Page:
Nickel market caught in fresh supply squeeze
Nickel’s biggest supply squeeze in more than a decade is drawing attention from the London Metal Exchange, as plunging inventories mean buyers are forced to pay massive premiums for immediately available metal.
Cash contracts on the LME reached a $US90-a-tonne premium to those expiring a day later, the highest since 2010 and nearing levels seen in 2007 during a historic squeeze. The bourse has stepped up its monitoring of the nickel market in response, and may take further measures to ensure orderly trading if needed, a spokeswoman said.
The turmoil in nickel is the latest example of acute supply stress in global metals markets, and represents the third time in 12 months that the LME has stepped in to increase monitoring. Both copper and tin have seen wild price moves in recent months after exchange stockpiles shrank dramatically, sparked by surging demand and supply bottlenecks during the pandemic.
For copper, the LME was forced to take rare steps to restore order, including placing limits on the nearest-term spreads for the metal and allowing holders of some short positions to avoid delivery.
The last time nickel inventories tracked by the LME reached current critically low levels was in 2019, when the bourse launched a market-conduct inquiry after top stainless steelmaker Tsingshan Holding Group sparked controversy by withdrawing large amounts of stocks. The premiums for spot contracts now are even steeper, suggesting the strain on buyers is more acute this time around.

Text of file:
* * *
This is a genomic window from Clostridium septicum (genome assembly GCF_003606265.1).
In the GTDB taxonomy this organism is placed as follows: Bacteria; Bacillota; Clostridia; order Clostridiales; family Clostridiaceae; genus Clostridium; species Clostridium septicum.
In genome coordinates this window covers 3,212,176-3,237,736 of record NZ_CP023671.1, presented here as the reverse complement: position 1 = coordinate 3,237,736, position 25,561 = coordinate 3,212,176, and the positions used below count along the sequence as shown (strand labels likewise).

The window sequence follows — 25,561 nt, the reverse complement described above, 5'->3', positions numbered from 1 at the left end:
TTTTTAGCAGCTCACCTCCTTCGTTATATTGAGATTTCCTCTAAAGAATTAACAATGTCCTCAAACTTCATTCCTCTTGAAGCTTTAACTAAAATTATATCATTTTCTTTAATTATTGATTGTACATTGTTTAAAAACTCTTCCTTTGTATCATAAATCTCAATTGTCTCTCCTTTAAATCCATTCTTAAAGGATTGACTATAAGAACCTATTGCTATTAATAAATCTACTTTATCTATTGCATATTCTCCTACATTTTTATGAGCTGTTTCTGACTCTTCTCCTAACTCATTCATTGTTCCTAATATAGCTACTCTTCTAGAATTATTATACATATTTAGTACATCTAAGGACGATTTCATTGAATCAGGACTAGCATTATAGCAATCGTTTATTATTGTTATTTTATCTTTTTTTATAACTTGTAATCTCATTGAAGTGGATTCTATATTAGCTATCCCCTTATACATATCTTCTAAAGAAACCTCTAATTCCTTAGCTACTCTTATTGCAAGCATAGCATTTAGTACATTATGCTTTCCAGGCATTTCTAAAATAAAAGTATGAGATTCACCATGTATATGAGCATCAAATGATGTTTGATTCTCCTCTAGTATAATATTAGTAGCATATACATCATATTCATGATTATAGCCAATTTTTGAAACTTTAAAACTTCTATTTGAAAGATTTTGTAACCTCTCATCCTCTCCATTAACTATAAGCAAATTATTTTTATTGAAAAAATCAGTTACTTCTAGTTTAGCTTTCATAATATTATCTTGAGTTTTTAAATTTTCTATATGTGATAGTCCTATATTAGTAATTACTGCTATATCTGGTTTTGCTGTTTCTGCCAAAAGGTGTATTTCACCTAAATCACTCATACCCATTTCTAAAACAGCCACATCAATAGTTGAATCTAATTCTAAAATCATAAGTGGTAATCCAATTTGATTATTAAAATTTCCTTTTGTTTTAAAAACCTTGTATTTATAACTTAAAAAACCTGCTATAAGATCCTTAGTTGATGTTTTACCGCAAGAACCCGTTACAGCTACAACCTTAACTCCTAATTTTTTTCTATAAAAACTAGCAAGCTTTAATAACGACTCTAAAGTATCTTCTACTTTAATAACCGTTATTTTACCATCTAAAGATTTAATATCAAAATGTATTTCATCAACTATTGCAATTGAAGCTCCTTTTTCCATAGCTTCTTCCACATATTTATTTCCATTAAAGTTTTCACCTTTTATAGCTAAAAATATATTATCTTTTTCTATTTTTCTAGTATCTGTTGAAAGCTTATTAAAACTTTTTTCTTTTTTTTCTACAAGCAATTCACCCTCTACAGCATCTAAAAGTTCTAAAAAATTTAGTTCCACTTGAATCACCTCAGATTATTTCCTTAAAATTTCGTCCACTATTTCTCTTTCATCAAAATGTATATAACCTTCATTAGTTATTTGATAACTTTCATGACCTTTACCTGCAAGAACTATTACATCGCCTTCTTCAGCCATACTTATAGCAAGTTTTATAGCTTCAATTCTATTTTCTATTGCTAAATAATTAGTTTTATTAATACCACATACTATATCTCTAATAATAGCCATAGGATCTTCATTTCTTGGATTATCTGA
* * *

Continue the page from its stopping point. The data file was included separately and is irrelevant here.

Stockpiles have also fallen on the Shanghai Futures Exchange, leaving buyers exposed to a simultaneous squeeze in onshore and international markets, and helping to keep prices near the highest since 2011.
The surge in premiums for near-term supplies has come to a head as traders and industrial consumers rush to buy back short positions in monthly contracts that are coming due on Wednesday. Stronger demand for nickel in electric-vehicle batteries and fresh worries about supply from Indonesia have caught many in the market off guard.
“The Shanghai tightness has fed through to London now, with low stocks on both exchanges and no signs of deliveries yet,” Marex analyst Alastair Munro said. “Essentially, traders and consumers have been caught short, with recent data pointing to a pick-up in EV sales.”
Nickel for delivery in three months on the LME rose less than 0.1 per cent to settle at $US22,073/t in London overnight, after earlier rallying toward a peak set last week.
In other metals, tin jumped as much as 2.3 per cent reaching a record-high amid a chronic shortage that’s been exacerbated by global logistics snarls. All metals traded in backwardation on the LME, in a rare bout of synchronized tightness.
Metals could find support after economists forecast that China’s cut of two key policy interest rates has opened the door to more monetary easing actions ahead. The country’s economy is being tested by outbreaks of the Omicron virus strain, a decelerating property sector and sluggish consumer sentiment.
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